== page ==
Midnight Spin - Don't Let Me Sleep
Record Label: Self-released
Release Date: Jan. 11, 2013
Those disappointed in the direction Muse has taken with The 2nd Law, might find solace in Midnight Spin's new album Don't Let Me Sleep, a veritable firecracker with enough bombast, swagger and ferocity to make Muse sweat. If the craggy and crunchy opener "Lion Run," doesn't grab you, then perhaps the fiery march "Conchis Bliss," will do the trick. Though the song veers more towards Civil Twilight territory with its nuanced guitar work and heavy layer of atmospherics, there's still something very palpable and powerful in every passing second.
Restraint is always nice and knowing when to pull back the reins is always good. Midnight Spin is perfectly cognizant of this and offer up two of Don't Let Me Sleep's best. The first is the rollicking "Reagan Babies," arguably the disc's strongest song and one of 2013's best, and the slow-moving "Mission Beach," which echoes with shades of both U2 and Seattle grunge.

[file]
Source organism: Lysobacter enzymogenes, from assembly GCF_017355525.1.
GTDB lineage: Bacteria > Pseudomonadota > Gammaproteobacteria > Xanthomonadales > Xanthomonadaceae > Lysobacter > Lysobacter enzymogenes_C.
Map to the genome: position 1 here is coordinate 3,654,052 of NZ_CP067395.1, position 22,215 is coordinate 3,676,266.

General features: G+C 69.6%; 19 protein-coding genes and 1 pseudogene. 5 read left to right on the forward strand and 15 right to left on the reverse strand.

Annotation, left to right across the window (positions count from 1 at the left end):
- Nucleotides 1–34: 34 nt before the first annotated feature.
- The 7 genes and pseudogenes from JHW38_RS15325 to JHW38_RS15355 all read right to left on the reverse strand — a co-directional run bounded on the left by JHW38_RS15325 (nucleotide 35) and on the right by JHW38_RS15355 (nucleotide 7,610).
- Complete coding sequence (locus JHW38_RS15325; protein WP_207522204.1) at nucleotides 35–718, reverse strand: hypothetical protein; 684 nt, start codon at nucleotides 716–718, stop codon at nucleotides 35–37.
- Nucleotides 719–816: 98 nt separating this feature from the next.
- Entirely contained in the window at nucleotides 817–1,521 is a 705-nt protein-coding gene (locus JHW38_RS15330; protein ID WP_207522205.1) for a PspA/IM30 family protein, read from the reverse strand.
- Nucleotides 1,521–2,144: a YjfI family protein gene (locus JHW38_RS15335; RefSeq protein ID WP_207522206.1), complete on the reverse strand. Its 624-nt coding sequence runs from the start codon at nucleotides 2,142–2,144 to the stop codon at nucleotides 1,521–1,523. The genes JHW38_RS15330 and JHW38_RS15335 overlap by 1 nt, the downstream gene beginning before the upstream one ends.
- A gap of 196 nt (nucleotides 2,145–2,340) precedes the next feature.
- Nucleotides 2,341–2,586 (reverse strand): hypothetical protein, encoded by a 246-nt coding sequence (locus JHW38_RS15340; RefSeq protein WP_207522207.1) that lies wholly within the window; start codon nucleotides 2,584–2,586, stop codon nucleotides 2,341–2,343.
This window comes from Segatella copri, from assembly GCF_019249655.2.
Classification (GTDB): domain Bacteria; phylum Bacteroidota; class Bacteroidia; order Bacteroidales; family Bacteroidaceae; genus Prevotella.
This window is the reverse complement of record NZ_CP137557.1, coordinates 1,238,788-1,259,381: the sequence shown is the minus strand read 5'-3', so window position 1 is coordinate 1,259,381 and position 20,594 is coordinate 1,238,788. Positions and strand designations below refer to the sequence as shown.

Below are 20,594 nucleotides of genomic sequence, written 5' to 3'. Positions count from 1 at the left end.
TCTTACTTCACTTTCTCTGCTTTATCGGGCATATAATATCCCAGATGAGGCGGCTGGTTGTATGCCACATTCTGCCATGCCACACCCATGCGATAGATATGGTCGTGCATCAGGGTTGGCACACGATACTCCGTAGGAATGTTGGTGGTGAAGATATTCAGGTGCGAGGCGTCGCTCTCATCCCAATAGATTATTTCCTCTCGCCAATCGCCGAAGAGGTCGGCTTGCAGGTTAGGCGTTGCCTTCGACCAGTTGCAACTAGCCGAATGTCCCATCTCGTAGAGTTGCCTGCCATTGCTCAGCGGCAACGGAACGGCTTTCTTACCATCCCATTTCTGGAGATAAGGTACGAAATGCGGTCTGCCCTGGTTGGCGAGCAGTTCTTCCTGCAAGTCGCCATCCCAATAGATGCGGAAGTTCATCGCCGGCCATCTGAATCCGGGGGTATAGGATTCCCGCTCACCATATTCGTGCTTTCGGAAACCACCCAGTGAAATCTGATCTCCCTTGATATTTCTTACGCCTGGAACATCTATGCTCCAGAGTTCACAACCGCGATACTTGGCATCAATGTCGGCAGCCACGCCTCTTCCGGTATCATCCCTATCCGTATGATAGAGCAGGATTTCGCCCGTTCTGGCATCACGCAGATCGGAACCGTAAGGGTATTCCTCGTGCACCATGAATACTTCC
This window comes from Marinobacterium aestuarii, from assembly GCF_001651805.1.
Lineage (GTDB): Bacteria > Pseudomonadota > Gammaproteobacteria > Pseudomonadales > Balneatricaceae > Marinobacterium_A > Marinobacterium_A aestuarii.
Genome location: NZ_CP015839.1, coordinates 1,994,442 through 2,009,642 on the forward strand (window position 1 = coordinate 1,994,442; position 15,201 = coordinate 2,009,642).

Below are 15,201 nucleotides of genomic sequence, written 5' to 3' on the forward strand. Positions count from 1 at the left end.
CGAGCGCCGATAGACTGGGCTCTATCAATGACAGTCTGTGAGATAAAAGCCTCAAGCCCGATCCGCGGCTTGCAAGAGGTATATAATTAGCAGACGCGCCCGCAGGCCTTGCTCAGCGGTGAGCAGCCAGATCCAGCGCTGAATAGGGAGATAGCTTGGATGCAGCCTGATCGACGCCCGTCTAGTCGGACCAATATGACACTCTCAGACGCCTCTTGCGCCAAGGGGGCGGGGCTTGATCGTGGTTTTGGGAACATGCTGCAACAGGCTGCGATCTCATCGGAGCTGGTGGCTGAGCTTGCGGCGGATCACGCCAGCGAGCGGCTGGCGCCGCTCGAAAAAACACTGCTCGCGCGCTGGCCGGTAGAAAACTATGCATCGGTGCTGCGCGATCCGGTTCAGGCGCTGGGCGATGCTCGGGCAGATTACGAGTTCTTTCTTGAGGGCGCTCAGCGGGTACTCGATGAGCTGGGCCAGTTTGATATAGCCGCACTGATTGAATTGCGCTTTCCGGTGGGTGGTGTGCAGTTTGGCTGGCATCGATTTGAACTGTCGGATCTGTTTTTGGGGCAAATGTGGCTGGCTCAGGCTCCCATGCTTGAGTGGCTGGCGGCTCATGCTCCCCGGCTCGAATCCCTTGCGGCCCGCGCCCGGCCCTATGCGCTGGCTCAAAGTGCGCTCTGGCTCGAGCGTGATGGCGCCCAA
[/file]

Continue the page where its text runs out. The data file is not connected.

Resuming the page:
On the disc's second half, there's the supple "Colors," a pensive and pristine slice of mood pop. The Brooklyn quintet ups the sonic ante on the scorching "Phantoms," and "Animal," two cuts that kick and spit with anxiety and urgency. Those wanting more radio swagger can find comfort in the towering "Perfect Floating Man," and the leave-it-all-on-the-table "Don't Let Me Sleep." Fittingly, the disc ends with the fractious ballad "The Other Side of The World," a song which tries to pack the bevy of emotions of its predecessors into one concise statement. That it works as well as it does is only further proof of the band's inherent talents.
Though their sound is evocative more of Britain or the West Coast, this guitar-driven collective rattles off top-notch alt rock that has all the trappings to make a sizable dent in 2013 and beyond. Quite simply, there aren't many albums these days with few if any flaws, Don't Let Me Sleep is one of them. That this is also their full-length debut is even more reason to get more excited about these Brooklyn upstarts. Come to think of it, what else more needs to be said?